Russia Says Preemptive Strike on NATO Missile System Is Possible
September 10, 2012
Sergei L. Loiko / Los Angeles Times
Here is another reason to oppose the Pentagon's insistence on building a controversial and provocative "missile defense project" in Europe: A top Russian military official says that if the US-led missile defense project in Europe continues as planned, Moscow would not rule out attacking it. To emphasized the point, Russian officials followed up by showing a computerized version of imaginary strikes by Russian nuclear missiles on imaginary targets on the US East Coast.
MOSCOW (May 03, 2012) -- Russia may consider a preemptive strike on a missile defense system in Europe if the US-led NATO project continues as planned, a top official said Thursday.
Russian Chief of General Staff Nikolai Makarov, in a sign of the tension between Russia and the United States over the missile defense plans, said during an international conference that a strike by his country might be possible. "A decision to use destructive force preemptively will be taken if the situation worsens," Makarov said.
Makarov's remark followed a statement by Russian Defense Minister Anatoly Serdyukov, who said Russian and US consultations on the subject were "close to a dead end."
"This will mean that the USA. and NATO intend to develop the ABM [anti-ballistic missile] system without taking Russia's concerns into consideration," Serdyukov said. "Now our countries are faced with a dilemma: We will either pass a cooperation test and jointly react to new missile challenges and threats or will be obligated to take up military-technical measures given the realization of anti-missile plans."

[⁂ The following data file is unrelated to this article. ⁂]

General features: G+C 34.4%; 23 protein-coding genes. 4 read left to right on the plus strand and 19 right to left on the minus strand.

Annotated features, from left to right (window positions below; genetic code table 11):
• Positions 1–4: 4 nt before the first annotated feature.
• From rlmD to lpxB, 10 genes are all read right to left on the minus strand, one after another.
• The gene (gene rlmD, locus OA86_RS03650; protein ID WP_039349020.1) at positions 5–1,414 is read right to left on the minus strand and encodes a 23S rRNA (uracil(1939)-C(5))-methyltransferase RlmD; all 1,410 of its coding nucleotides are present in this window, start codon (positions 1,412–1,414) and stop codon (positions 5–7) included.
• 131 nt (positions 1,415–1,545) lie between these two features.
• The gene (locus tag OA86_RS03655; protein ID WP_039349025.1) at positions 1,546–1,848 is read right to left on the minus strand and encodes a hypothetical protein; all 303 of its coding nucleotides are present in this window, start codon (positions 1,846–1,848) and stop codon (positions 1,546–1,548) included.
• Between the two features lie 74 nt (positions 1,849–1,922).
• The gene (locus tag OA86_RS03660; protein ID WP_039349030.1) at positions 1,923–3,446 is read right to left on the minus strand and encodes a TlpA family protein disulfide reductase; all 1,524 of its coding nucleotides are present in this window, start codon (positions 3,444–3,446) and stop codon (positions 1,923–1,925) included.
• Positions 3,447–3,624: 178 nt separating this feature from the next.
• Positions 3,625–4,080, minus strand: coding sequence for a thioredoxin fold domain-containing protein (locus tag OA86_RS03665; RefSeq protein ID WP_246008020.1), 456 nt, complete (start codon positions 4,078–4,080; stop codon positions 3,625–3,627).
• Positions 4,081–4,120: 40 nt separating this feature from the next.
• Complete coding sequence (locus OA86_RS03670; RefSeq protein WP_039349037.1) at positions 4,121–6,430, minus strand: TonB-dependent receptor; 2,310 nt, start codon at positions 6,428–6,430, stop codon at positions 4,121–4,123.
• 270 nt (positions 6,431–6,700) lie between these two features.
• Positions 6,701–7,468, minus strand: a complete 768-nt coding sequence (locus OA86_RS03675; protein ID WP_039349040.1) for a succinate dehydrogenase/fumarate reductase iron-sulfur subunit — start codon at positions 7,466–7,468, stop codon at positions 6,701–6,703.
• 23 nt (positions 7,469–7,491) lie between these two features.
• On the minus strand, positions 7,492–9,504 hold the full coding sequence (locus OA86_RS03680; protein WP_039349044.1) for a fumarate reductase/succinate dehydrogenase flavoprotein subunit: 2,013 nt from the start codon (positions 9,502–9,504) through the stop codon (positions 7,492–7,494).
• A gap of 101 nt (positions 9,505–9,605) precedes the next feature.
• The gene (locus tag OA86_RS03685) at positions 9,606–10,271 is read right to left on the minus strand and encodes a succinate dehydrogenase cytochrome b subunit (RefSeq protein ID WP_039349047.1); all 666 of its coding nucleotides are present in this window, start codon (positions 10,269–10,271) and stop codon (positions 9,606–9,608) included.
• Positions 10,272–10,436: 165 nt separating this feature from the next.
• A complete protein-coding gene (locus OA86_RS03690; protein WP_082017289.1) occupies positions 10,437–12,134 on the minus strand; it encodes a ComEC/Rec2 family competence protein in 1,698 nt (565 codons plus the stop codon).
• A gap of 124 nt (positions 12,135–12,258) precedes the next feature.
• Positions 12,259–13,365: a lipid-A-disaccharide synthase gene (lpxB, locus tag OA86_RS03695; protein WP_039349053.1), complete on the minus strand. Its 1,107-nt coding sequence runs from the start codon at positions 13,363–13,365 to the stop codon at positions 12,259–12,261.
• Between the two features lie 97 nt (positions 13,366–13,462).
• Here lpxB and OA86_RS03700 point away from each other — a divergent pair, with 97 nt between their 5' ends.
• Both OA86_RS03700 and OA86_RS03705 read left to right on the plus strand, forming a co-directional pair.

Serdyukov said Russia doesn't agree with the opinion "that it is impossible to come to terms on the ABM issue."
In November, Russian President Dmitry Medvedev threatened to withdraw from the New START nuclear arms control deal with the US and deploy missiles aimed toward US defense installations in Europe after becoming upset over missile defense consultations between the two countries.
Russian officials Thursday showed a computerized version of imaginary strikes by Russian nuclear missiles on imaginary targets on the US East Coast.
Alexander Vershbow, NATO's deputy secretary-general and a former US ambassador to Moscow, said that there was no desire to disturb global strategic stability with the planned missile defense system. "Quite the contrary: NATO missile defense will be capable of intercepting only a small number of relatively unsophisticated ballistic missiles," Vershbow said. "It does not have the capability to neutralize Russian deterrence."
Alexander Golts, a defense expert and deputy editor in chief of the Yezhednevny Zhurnal, or Weekly Journal, a liberal online publication, said in an interview that the Kremlin was building political pressure before the NATO summit this month in Chicago, but probably had no intention of following through with a strike against the US or NATO.
"To deliver a preemptive strike means to unleash a war which the Kremlin will never dare," Golts said.
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